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  1. #1
    tux008's Avatar
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    Default Wrong current working directory

    Hello, everybody!

    I have an unusual problem with a simple Java application that lists the Java system properties.
    The user.dir or current working directory is different when I run the application in GNU/Linux compared to Windows XP.
    In GNU/Linux, if I run it from the command line, it displays the right user.dir.
    But, if I run it by double-clicking the JAR executable (created by NetBeans 7.0 IDE) it displays always user.dir as /root, regardless of the executable's location.
    But this doesn't happen in Windows XP, where the application displays the same thing, no matter the choice made.
    If I launch the application from within the IDE the application runs perfectly, on both systems.

    The source-code is:

    Java Code:
    import javax.swing.*;
    import java.util.*;
    import java.io.*;
    import java.awt.*;
    
    class SystemProperties {
    
        private JFrame f;
        private JPanel p;
        private JTextArea ta;
        private JScrollPane sp;
    
        public static void main(String[] args) {
            new SystemProperties();
        }
    
        public SystemProperties() {
            f = new JFrame();
            p = new JPanel();
            ta = new JTextArea(21, 28);
            sp = new JScrollPane(ta);
            sp.setHorizontalScrollBarPolicy(ScrollPaneConstants.HORIZONTAL_SCROLLBAR_AS_NEEDED);
            sp.setVerticalScrollBarPolicy(ScrollPaneConstants.VERTICAL_SCROLLBAR_AS_NEEDED);
            Properties props = System.getProperties();
            Enumeration enum1 = props.propertyNames();
            for (; enum1.hasMoreElements();) {
                String propName = (String) enum1.nextElement();
                String propValue = (String) props.get(propName);
                if (propName.equals("java.library.path")) {
                    String[] libraryPath = propValue.split(":");
                    int length = libraryPath.length;
                    ta.append(propName + " = " + libraryPath[0] + "\n");
                    for (int i = 1; i < length; i++) {
                        ta.append(libraryPath[i] + "\n");
                    }
                }
                ta.append(propName + " = " + propValue + "\n");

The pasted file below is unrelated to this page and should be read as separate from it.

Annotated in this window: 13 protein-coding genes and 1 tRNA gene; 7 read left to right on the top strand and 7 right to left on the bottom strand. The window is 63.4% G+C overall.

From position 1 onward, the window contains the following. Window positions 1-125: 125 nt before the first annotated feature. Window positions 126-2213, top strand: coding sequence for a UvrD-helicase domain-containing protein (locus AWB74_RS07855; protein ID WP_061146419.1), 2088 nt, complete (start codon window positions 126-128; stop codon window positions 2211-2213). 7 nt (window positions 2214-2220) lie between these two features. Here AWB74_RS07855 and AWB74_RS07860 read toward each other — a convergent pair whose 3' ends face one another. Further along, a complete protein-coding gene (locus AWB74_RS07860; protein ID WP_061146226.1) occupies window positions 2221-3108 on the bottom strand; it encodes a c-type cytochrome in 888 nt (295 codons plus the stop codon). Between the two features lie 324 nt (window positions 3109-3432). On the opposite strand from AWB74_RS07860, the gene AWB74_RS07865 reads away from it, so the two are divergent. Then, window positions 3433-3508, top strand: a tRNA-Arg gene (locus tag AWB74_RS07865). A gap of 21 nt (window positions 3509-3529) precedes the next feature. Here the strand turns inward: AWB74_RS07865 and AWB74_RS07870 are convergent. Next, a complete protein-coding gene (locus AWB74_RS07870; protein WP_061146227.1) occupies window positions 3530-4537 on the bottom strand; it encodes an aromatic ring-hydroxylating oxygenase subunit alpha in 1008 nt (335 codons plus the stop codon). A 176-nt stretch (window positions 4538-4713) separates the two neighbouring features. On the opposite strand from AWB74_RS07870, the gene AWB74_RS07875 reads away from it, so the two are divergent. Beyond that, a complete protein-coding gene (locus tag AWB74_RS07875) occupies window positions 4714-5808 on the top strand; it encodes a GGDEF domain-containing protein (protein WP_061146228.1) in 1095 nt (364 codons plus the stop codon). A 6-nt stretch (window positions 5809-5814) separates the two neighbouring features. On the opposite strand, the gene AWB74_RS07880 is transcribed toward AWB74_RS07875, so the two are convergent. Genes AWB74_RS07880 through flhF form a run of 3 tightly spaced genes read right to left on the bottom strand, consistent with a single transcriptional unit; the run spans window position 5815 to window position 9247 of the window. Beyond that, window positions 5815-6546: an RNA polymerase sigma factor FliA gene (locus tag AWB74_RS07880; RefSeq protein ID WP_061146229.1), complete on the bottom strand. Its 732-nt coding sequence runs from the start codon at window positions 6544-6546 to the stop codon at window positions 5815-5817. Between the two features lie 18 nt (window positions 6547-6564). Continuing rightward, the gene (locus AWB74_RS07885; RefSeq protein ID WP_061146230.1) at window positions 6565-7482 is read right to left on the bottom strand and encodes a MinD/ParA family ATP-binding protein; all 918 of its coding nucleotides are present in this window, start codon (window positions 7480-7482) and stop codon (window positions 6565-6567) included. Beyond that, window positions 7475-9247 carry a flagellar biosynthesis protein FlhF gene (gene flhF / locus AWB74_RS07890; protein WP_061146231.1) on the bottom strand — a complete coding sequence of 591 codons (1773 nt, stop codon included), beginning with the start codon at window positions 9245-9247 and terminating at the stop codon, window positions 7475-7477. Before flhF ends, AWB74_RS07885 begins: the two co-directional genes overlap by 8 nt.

}
            File dir1 = new File(".");
            File dir2 = new File("..");
            try {
                ta.append("Current directory is " + dir1.getCanonicalPath() + "\n");
                ta.append("Parent directory is " + dir2.getCanonicalPath() + "\n");
            } catch (Exception e) {
            }
            ta.setEditable(false);
            p.add(sp);
            f.add(p);
            f.pack();
            f.setTitle("System properties");
            f.setDefaultCloseOperation(WindowConstants.EXIT_ON_CLOSE);
            f.setSize(400, 400);
            Dimension screenSize = Toolkit.getDefaultToolkit().getScreenSize();
            f.setLocation((screenSize.width / 2 - f.getBounds().width / 2), (screenSize.height / 2 - f.getBounds().height / 2));
            f.setVisible(true);
        }
    }
    Last edited by JosAH; 07-11-2011 at 11:03 AM. Reason: added [code] ... [/code] tags

  2. #2
    r035198x is offline Senior Member
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    Default

    Suggests that the jar is being executed as root. What happens when you run it from the command as a non root user?

  3. #3
    tux008's Avatar
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    Default

    Strangely, things go like this for non root users:

    No protocol specified
    Exception in thread "main" java.lang.InternalError: Can't connect to X11 window server using ':0.0' as the value of the DISPLAY variable.
    at sun.awt.X11GraphicsEnvironment.initDisplay(Native Method)
    at sun.awt.X11GraphicsEnvironment.access$100(X11Graph icsEnvironment.java:52)
    at sun.awt.X11GraphicsEnvironment$1.run(X11GraphicsEn vironment.java:155)
    at java.security.AccessController.doPrivileged(Native Method)
    at sun.awt.X11GraphicsEnvironment.<clinit>(X11Graphic sEnvironment.java:131)
    at java.lang.Class.forName0(Native Method)
    at java.lang.Class.forName(Class.java:169)
    at java.awt.GraphicsEnvironment.getLocalGraphicsEnvir onment(GraphicsEnvironment.java:68)
    at java.awt.Window.init(Window.java:380)
    at java.awt.Window.<init>(Window.java:433)